Nintendo Switch hackers have been trying to run pirated games and homebrew software on the device. While there have been successful attempts at doing so it seems that the Nintendo Switch firmware and how things work behind the scenes is not common knowledge. A couple of slides have been released on the internet that shows how the Nintendo Switch has been compromised.
The slides go into depth regarding how the firmware works and the security that Nintendo uses in order to protect against piracy. The slides also highlight how users can install custom firmware as well as homebrew software. You can check out the slides included below:
I must admit that I am not a hacker or a software engineer of any sort so I do not get what half of this stuff means. If anyone has expertise in this regard then feel free to start a conversation and explain how all of this works and the effects that it could have in the near future.
Nintendo is very fussy when it comes to security and it will be interesting to see how Nintendo is going to counter this information that has now gone public. While we are providing you with this information, keep in mind that any kind of experimentation that you do is at your own risk. We do not encourage the use of homebrew software and we do not recommend getting involved in this stuff especially if you do not know what you are going.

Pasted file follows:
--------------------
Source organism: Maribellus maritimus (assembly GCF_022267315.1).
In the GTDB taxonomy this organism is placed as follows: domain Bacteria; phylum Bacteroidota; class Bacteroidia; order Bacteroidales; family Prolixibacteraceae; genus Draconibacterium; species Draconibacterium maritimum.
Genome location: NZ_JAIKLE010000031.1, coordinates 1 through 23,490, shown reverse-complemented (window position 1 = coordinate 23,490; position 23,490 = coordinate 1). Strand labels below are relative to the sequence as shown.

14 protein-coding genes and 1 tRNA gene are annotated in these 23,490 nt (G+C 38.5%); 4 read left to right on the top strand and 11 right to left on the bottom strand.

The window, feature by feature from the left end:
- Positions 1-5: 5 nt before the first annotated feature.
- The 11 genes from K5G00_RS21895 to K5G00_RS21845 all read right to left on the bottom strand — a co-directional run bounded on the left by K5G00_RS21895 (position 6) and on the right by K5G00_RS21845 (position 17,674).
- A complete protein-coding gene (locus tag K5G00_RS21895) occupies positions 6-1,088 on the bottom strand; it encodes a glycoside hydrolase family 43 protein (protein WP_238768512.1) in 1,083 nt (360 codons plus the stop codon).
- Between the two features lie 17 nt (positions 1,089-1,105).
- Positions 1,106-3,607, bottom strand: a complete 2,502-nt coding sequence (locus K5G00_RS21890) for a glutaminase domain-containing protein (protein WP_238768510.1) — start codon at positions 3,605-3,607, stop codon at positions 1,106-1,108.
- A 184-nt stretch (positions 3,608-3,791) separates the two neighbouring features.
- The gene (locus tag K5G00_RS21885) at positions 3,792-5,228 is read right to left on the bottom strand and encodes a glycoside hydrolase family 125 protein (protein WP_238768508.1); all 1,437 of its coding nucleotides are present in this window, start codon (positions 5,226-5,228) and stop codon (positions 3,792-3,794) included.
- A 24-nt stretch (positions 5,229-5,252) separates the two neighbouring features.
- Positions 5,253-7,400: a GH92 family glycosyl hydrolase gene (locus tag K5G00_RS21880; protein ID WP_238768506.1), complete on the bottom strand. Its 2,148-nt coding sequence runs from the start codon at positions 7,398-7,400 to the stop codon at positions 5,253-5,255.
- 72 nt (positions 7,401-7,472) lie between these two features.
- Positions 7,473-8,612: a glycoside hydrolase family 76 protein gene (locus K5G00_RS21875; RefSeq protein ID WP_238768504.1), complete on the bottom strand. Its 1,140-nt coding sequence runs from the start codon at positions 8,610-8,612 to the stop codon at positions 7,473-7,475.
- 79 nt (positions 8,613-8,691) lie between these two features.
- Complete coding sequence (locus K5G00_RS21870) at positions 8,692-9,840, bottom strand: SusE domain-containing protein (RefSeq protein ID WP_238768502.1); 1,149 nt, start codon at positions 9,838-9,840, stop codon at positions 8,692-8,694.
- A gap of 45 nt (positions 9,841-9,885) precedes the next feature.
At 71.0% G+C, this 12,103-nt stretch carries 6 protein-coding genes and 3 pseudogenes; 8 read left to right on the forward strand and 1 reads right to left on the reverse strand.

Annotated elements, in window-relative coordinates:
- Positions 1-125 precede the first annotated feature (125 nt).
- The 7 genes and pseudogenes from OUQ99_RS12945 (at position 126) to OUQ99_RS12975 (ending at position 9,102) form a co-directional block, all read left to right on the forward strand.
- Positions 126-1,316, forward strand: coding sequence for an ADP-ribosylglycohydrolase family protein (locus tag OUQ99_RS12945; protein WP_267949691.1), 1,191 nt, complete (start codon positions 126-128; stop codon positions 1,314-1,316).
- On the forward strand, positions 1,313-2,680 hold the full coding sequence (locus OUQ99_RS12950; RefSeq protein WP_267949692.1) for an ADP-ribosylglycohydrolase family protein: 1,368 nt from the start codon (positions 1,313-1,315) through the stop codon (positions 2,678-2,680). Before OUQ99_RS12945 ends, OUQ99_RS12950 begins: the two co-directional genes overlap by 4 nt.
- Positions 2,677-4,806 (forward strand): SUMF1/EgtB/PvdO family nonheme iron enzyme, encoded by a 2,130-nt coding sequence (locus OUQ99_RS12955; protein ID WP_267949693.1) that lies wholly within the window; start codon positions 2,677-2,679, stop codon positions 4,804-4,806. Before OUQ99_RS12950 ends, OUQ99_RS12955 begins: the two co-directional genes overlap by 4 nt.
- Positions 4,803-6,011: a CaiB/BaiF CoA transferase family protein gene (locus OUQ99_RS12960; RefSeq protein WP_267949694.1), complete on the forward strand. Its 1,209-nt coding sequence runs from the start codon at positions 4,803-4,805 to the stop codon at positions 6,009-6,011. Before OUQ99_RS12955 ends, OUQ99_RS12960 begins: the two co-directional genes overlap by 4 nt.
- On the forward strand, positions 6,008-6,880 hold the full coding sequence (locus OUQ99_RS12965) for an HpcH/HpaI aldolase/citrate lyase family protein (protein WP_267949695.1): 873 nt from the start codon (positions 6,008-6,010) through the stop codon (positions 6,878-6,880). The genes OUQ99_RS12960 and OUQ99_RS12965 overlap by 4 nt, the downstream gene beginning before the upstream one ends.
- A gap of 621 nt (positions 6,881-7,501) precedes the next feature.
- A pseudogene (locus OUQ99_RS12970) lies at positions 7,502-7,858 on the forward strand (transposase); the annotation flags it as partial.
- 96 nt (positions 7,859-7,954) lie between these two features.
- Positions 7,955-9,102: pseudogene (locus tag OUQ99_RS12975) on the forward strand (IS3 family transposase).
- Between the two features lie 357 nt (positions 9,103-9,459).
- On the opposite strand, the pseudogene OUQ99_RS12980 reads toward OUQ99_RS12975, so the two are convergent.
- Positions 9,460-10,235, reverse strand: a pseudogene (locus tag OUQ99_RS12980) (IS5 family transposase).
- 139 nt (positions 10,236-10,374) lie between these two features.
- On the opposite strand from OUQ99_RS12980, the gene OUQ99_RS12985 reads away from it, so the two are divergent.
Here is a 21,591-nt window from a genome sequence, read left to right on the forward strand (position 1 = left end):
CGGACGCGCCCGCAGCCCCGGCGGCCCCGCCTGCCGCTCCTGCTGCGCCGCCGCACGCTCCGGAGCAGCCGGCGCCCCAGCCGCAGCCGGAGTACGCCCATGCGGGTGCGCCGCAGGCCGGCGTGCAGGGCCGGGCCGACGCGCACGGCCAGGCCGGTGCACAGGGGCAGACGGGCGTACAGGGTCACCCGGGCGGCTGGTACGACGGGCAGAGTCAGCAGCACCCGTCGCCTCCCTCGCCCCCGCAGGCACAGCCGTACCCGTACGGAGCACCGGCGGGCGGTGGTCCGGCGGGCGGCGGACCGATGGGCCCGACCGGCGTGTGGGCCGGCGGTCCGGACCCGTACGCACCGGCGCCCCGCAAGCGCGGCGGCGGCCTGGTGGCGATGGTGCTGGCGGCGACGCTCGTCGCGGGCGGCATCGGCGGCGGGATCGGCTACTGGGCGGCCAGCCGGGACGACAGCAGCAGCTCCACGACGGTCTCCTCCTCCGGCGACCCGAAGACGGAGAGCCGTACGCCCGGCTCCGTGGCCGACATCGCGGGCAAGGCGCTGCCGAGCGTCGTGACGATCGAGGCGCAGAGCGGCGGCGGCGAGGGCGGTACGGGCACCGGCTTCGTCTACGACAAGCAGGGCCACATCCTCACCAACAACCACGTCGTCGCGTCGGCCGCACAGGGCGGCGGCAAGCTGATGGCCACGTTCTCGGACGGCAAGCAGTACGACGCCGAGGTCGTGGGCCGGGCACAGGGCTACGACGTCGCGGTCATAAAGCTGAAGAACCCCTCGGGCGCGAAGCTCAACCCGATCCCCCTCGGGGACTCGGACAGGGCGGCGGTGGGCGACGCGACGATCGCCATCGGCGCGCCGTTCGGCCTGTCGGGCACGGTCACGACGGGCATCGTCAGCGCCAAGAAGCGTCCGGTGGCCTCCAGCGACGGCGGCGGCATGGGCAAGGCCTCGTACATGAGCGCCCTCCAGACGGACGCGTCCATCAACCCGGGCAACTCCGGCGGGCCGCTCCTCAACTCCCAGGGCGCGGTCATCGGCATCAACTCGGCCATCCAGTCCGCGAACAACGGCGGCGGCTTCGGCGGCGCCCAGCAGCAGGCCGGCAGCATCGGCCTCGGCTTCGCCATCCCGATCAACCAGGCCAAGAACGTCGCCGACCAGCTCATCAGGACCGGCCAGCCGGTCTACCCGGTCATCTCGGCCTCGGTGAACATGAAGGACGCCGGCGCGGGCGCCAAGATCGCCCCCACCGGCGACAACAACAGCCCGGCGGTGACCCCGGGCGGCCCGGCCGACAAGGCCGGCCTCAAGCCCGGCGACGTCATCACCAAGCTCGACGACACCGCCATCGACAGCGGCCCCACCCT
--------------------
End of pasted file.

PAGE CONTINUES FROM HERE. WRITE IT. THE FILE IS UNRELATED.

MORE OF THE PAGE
Unreal Engine 4.20 has also been released and it introduces a couple of improvements to the Nintendo Switch, which include the following:
- Support for Dynamic Resolution and Temporal Upsampling
- Low Latency Frame Syncing for Controller Input
- Significant CPU Rendering Optimizations
- Improvements to Threading
- Better Texture Compression
- Support for Memory Profiling
- Backbuffer support for 1080p while in docked mode
- And many other fixes
More than 900 games have been released for the Nintendo Switch so far and that is one of the reasons why the console is so successful. There are upcoming games that have yet to come to the Nintendo Switch. These not only include first-party applications but third-party games as well.